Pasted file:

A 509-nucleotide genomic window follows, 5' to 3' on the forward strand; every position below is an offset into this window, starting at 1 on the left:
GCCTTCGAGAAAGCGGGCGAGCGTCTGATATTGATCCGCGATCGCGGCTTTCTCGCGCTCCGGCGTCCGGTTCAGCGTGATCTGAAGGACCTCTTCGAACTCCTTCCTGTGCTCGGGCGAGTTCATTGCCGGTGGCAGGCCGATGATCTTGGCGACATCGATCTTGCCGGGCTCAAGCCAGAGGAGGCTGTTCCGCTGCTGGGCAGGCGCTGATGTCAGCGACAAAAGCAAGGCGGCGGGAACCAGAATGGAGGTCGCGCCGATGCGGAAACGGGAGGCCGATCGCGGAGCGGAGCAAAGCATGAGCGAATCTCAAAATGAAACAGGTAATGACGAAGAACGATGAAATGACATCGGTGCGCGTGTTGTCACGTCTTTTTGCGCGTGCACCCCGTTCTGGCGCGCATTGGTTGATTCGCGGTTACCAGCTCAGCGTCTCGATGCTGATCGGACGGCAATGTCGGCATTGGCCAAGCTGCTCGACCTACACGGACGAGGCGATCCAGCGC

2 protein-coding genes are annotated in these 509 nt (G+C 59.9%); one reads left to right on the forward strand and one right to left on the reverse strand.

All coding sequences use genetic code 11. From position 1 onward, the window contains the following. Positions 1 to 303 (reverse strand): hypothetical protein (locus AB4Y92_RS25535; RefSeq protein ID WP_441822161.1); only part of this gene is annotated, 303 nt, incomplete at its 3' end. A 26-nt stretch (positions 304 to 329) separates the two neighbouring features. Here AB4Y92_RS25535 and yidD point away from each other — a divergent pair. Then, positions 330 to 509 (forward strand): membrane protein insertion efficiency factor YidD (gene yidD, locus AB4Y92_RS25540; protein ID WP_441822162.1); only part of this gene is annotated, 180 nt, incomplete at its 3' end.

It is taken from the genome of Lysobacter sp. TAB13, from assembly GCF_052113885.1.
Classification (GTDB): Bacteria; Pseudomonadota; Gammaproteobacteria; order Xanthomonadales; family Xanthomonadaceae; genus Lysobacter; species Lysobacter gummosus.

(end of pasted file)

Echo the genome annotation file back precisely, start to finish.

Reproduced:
A 509-nucleotide genomic window follows, 5' to 3' on the forward strand; every position below is an offset into this window, starting at 1 on the left:
GCCTTCGAGAAAGCGGGCGAGCGTCTGATATTGATCCGCGATCGCGGCTTTCTCGCGCTCCGGCGTCCGGTTCAGCGTGATCTGAAGGACCTCTTCGAACTCCTTCCTGTGCTCGGGCGAGTTCATTGCCGGTGGCAGGCCGATGATCTTGGCGACATCGATCTTGCCGGGCTCAAGCCAGAGGAGGCTGTTCCGCTGCTGGGCAGGCGCTGATGTCAGCGACAAAAGCAAGGCGGCGGGAACCAGAATGGAGGTCGCGCCGATGCGGAAACGGGAGGCCGATCGCGGAGCGGAGCAAAGCATGAGCGAATCTCAAAATGAAACAGGTAATGACGAAGAACGATGAAATGACATCGGTGCGCGTGTTGTCACGTCTTTTTGCGCGTGCACCCCGTTCTGGCGCGCATTGGTTGATTCGCGGTTACCAGCTCAGCGTCTCGATGCTGATCGGACGGCAATGTCGGCATTGGCCAAGCTGCTCGACCTACACGGACGAGGCGATCCAGCGC

2 protein-coding genes are annotated in these 509 nt (G+C 59.9%); one reads left to right on the forward strand and one right to left on the reverse strand.

All coding sequences use genetic code 11. From position 1 onward, the window contains the following. Positions 1 to 303 (reverse strand): hypothetical protein (locus AB4Y92_RS25535; RefSeq protein ID WP_441822161.1); only part of this gene is annotated, 303 nt, incomplete at its 3' end. A 26-nt stretch (positions 304 to 329) separates the two neighbouring features. Here AB4Y92_RS25535 and yidD point away from each other — a divergent pair. Then, positions 330 to 509 (forward strand): membrane protein insertion efficiency factor YidD (gene yidD, locus AB4Y92_RS25540; protein ID WP_441822162.1); only part of this gene is annotated, 180 nt, incomplete at its 3' end.

It is taken from the genome of Lysobacter sp. TAB13, from assembly GCF_052113885.1.
Classification (GTDB): Bacteria; Pseudomonadota; Gammaproteobacteria; order Xanthomonadales; family Xanthomonadaceae; genus Lysobacter; species Lysobacter gummosus.